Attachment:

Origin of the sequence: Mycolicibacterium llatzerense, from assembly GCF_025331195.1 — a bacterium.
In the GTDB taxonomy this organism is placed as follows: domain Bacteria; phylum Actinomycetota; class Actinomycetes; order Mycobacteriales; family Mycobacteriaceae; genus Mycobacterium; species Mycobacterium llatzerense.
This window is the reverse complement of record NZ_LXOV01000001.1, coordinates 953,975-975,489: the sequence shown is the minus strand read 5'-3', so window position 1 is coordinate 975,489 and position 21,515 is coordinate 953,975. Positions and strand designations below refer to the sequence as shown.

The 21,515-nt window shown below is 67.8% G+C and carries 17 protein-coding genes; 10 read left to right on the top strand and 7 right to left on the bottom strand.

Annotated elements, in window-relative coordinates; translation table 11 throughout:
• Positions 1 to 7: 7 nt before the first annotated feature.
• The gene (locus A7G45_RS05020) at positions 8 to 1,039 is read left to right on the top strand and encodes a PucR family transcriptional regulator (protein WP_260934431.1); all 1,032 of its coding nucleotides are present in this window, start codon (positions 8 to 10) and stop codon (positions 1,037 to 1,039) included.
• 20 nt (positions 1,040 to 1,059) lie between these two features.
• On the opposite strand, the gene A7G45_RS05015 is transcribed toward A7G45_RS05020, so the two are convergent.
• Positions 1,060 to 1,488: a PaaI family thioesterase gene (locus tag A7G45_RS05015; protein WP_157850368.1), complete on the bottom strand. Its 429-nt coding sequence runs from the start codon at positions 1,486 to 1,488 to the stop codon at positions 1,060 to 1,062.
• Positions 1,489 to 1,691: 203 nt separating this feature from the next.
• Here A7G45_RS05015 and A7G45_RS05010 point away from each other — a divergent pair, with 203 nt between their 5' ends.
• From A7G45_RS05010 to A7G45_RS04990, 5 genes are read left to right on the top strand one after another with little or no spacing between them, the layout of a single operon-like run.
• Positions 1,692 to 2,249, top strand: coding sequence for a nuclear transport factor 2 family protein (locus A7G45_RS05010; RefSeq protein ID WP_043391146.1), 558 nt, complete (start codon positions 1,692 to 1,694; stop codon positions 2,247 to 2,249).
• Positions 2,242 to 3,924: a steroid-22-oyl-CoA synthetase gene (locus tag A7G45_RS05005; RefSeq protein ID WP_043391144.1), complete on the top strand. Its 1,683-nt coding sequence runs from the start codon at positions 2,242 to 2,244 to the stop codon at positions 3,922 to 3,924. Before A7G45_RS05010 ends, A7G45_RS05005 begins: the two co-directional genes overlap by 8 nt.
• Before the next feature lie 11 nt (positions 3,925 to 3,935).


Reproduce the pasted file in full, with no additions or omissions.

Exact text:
Origin of the sequence: Mycolicibacterium llatzerense, from assembly GCF_025331195.1 — a bacterium.
In the GTDB taxonomy this organism is placed as follows: domain Bacteria; phylum Actinomycetota; class Actinomycetes; order Mycobacteriales; family Mycobacteriaceae; genus Mycobacterium; species Mycobacterium llatzerense.
This window is the reverse complement of record NZ_LXOV01000001.1, coordinates 953,975-975,489: the sequence shown is the minus strand read 5'-3', so window position 1 is coordinate 975,489 and position 21,515 is coordinate 953,975. Positions and strand designations below refer to the sequence as shown.

The 21,515-nt window shown below is 67.8% G+C and carries 17 protein-coding genes; 10 read left to right on the top strand and 7 right to left on the bottom strand.

Annotated elements, in window-relative coordinates; translation table 11 throughout:
• Positions 1 to 7: 7 nt before the first annotated feature.
• The gene (locus A7G45_RS05020) at positions 8 to 1,039 is read left to right on the top strand and encodes a PucR family transcriptional regulator (protein WP_260934431.1); all 1,032 of its coding nucleotides are present in this window, start codon (positions 8 to 10) and stop codon (positions 1,037 to 1,039) included.
• 20 nt (positions 1,040 to 1,059) lie between these two features.
• On the opposite strand, the gene A7G45_RS05015 is transcribed toward A7G45_RS05020, so the two are convergent.
• Positions 1,060 to 1,488: a PaaI family thioesterase gene (locus tag A7G45_RS05015; protein WP_157850368.1), complete on the bottom strand. Its 429-nt coding sequence runs from the start codon at positions 1,486 to 1,488 to the stop codon at positions 1,060 to 1,062.
• Positions 1,489 to 1,691: 203 nt separating this feature from the next.
• Here A7G45_RS05015 and A7G45_RS05010 point away from each other — a divergent pair, with 203 nt between their 5' ends.
• From A7G45_RS05010 to A7G45_RS04990, 5 genes are read left to right on the top strand one after another with little or no spacing between them, the layout of a single operon-like run.
• Positions 1,692 to 2,249, top strand: coding sequence for a nuclear transport factor 2 family protein (locus A7G45_RS05010; RefSeq protein ID WP_043391146.1), 558 nt, complete (start codon positions 1,692 to 1,694; stop codon positions 2,247 to 2,249).
• Positions 2,242 to 3,924: a steroid-22-oyl-CoA synthetase gene (locus tag A7G45_RS05005; RefSeq protein ID WP_043391144.1), complete on the top strand. Its 1,683-nt coding sequence runs from the start codon at positions 2,242 to 2,244 to the stop codon at positions 3,922 to 3,924. Before A7G45_RS05010 ends, A7G45_RS05005 begins: the two co-directional genes overlap by 8 nt.
• Before the next feature lie 11 nt (positions 3,925 to 3,935).